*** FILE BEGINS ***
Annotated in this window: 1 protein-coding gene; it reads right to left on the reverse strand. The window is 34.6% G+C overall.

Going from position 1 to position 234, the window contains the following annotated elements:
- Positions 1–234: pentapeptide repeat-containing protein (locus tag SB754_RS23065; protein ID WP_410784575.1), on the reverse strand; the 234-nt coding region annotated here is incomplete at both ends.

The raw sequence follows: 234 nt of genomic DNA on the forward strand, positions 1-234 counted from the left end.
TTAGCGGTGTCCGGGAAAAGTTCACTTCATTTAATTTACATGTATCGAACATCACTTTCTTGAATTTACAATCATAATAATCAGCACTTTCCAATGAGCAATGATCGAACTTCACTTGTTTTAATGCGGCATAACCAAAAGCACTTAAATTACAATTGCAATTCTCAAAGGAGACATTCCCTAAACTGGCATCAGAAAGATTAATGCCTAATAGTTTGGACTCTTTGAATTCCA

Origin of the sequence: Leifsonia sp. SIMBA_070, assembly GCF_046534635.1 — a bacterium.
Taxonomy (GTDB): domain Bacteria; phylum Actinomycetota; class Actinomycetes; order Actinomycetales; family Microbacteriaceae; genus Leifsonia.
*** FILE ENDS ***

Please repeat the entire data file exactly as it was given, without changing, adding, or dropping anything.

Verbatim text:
Annotated in this window: 1 protein-coding gene; it reads right to left on the reverse strand. The window is 34.6% G+C overall.

Going from position 1 to position 234, the window contains the following annotated elements:
- Positions 1–234: pentapeptide repeat-containing protein (locus tag SB754_RS23065; protein ID WP_410784575.1), on the reverse strand; the 234-nt coding region annotated here is incomplete at both ends.

The raw sequence follows: 234 nt of genomic DNA on the forward strand, positions 1-234 counted from the left end.
TTAGCGGTGTCCGGGAAAAGTTCACTTCATTTAATTTACATGTATCGAACATCACTTTCTTGAATTTACAATCATAATAATCAGCACTTTCCAATGAGCAATGATCGAACTTCACTTGTTTTAATGCGGCATAACCAAAAGCACTTAAATTACAATTGCAATTCTCAAAGGAGACATTCCCTAAACTGGCATCAGAAAGATTAATGCCTAATAGTTTGGACTCTTTGAATTCCA

Origin of the sequence: Leifsonia sp. SIMBA_070, assembly GCF_046534635.1 — a bacterium.
Taxonomy (GTDB): domain Bacteria; phylum Actinomycetota; class Actinomycetes; order Actinomycetales; family Microbacteriaceae; genus Leifsonia.